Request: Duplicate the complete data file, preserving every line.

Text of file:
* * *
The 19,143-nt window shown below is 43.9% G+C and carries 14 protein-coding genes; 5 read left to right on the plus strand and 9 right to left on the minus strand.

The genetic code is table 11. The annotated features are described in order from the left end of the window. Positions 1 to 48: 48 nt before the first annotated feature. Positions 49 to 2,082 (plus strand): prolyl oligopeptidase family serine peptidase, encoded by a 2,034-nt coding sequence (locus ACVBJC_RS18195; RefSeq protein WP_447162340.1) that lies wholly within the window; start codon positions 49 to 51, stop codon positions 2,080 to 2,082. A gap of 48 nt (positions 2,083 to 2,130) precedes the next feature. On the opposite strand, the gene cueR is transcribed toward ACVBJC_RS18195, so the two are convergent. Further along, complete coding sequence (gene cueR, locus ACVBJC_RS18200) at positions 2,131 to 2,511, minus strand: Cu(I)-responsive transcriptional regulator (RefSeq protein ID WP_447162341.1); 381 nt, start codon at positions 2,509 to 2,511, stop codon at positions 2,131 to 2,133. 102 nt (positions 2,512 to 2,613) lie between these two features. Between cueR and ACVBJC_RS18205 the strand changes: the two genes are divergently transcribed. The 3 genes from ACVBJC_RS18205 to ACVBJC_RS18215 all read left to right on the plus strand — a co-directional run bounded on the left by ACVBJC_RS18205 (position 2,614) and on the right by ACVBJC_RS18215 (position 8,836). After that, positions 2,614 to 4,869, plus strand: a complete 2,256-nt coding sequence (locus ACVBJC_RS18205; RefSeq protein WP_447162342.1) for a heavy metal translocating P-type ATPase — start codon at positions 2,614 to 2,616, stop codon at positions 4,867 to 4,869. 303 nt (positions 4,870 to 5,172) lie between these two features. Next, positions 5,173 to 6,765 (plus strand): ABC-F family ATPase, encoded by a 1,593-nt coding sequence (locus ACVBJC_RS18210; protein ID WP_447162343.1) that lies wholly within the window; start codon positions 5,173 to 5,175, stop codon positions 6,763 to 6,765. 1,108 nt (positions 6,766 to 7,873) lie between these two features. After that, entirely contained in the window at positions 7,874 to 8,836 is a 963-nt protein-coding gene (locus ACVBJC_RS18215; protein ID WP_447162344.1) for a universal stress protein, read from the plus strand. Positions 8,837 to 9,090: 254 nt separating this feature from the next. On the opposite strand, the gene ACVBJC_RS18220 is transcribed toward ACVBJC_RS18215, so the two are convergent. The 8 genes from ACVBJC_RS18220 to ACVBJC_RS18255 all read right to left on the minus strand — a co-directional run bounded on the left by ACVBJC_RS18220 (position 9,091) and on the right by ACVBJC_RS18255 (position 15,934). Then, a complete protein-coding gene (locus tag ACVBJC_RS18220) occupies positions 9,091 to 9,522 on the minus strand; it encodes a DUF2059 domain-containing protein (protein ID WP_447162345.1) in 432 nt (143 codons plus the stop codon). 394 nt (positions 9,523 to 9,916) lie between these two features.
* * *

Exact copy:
The 19,143-nt window shown below is 43.9% G+C and carries 14 protein-coding genes; 5 read left to right on the plus strand and 9 right to left on the minus strand.

The genetic code is table 11. The annotated features are described in order from the left end of the window. Positions 1 to 48: 48 nt before the first annotated feature. Positions 49 to 2,082 (plus strand): prolyl oligopeptidase family serine peptidase, encoded by a 2,034-nt coding sequence (locus ACVBJC_RS18195; RefSeq protein WP_447162340.1) that lies wholly within the window; start codon positions 49 to 51, stop codon positions 2,080 to 2,082. A gap of 48 nt (positions 2,083 to 2,130) precedes the next feature. On the opposite strand, the gene cueR is transcribed toward ACVBJC_RS18195, so the two are convergent. Further along, complete coding sequence (gene cueR, locus ACVBJC_RS18200) at positions 2,131 to 2,511, minus strand: Cu(I)-responsive transcriptional regulator (RefSeq protein ID WP_447162341.1); 381 nt, start codon at positions 2,509 to 2,511, stop codon at positions 2,131 to 2,133. 102 nt (positions 2,512 to 2,613) lie between these two features. Between cueR and ACVBJC_RS18205 the strand changes: the two genes are divergently transcribed. The 3 genes from ACVBJC_RS18205 to ACVBJC_RS18215 all read left to right on the plus strand — a co-directional run bounded on the left by ACVBJC_RS18205 (position 2,614) and on the right by ACVBJC_RS18215 (position 8,836). After that, positions 2,614 to 4,869, plus strand: a complete 2,256-nt coding sequence (locus ACVBJC_RS18205; RefSeq protein WP_447162342.1) for a heavy metal translocating P-type ATPase — start codon at positions 2,614 to 2,616, stop codon at positions 4,867 to 4,869. 303 nt (positions 4,870 to 5,172) lie between these two features. Next, positions 5,173 to 6,765 (plus strand): ABC-F family ATPase, encoded by a 1,593-nt coding sequence (locus ACVBJC_RS18210; protein ID WP_447162343.1) that lies wholly within the window; start codon positions 5,173 to 5,175, stop codon positions 6,763 to 6,765. 1,108 nt (positions 6,766 to 7,873) lie between these two features. After that, entirely contained in the window at positions 7,874 to 8,836 is a 963-nt protein-coding gene (locus ACVBJC_RS18215; protein ID WP_447162344.1) for a universal stress protein, read from the plus strand. Positions 8,837 to 9,090: 254 nt separating this feature from the next. On the opposite strand, the gene ACVBJC_RS18220 is transcribed toward ACVBJC_RS18215, so the two are convergent. The 8 genes from ACVBJC_RS18220 to ACVBJC_RS18255 all read right to left on the minus strand — a co-directional run bounded on the left by ACVBJC_RS18220 (position 9,091) and on the right by ACVBJC_RS18255 (position 15,934). Then, a complete protein-coding gene (locus tag ACVBJC_RS18220) occupies positions 9,091 to 9,522 on the minus strand; it encodes a DUF2059 domain-containing protein (protein ID WP_447162345.1) in 432 nt (143 codons plus the stop codon). 394 nt (positions 9,523 to 9,916) lie between these two features.